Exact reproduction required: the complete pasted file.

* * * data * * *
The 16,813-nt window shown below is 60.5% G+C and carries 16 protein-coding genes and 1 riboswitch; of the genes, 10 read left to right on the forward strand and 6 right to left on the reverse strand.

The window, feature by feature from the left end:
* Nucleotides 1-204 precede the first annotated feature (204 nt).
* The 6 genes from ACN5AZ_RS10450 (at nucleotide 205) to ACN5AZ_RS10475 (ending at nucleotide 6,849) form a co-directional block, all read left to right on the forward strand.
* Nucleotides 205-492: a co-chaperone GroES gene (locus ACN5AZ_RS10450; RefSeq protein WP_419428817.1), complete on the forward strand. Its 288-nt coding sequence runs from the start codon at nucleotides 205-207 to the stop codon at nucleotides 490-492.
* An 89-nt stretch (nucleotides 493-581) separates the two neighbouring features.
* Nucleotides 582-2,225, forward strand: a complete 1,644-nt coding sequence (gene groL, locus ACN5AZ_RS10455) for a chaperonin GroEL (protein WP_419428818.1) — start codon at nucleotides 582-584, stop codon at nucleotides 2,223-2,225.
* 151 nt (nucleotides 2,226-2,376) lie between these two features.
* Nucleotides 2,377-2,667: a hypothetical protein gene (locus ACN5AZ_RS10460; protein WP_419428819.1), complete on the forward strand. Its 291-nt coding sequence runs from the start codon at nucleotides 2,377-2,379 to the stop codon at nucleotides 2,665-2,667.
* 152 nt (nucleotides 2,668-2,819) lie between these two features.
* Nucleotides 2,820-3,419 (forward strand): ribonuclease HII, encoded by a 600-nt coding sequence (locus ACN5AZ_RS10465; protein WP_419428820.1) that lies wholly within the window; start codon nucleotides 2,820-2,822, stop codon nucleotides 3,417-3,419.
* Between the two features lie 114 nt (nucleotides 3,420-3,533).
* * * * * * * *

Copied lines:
The 16,813-nt window shown below is 60.5% G+C and carries 16 protein-coding genes and 1 riboswitch; of the genes, 10 read left to right on the forward strand and 6 right to left on the reverse strand.

The window, feature by feature from the left end:
* Nucleotides 1-204 precede the first annotated feature (204 nt).
* The 6 genes from ACN5AZ_RS10450 (at nucleotide 205) to ACN5AZ_RS10475 (ending at nucleotide 6,849) form a co-directional block, all read left to right on the forward strand.
* Nucleotides 205-492: a co-chaperone GroES gene (locus ACN5AZ_RS10450; RefSeq protein WP_419428817.1), complete on the forward strand. Its 288-nt coding sequence runs from the start codon at nucleotides 205-207 to the stop codon at nucleotides 490-492.
* An 89-nt stretch (nucleotides 493-581) separates the two neighbouring features.
* Nucleotides 582-2,225, forward strand: a complete 1,644-nt coding sequence (gene groL, locus ACN5AZ_RS10455) for a chaperonin GroEL (protein WP_419428818.1) — start codon at nucleotides 582-584, stop codon at nucleotides 2,223-2,225.
* 151 nt (nucleotides 2,226-2,376) lie between these two features.
* Nucleotides 2,377-2,667: a hypothetical protein gene (locus ACN5AZ_RS10460; protein WP_419428819.1), complete on the forward strand. Its 291-nt coding sequence runs from the start codon at nucleotides 2,377-2,379 to the stop codon at nucleotides 2,665-2,667.
* 152 nt (nucleotides 2,668-2,819) lie between these two features.
* Nucleotides 2,820-3,419 (forward strand): ribonuclease HII, encoded by a 600-nt coding sequence (locus ACN5AZ_RS10465; protein WP_419428820.1) that lies wholly within the window; start codon nucleotides 2,820-2,822, stop codon nucleotides 3,417-3,419.
* Between the two features lie 114 nt (nucleotides 3,420-3,533).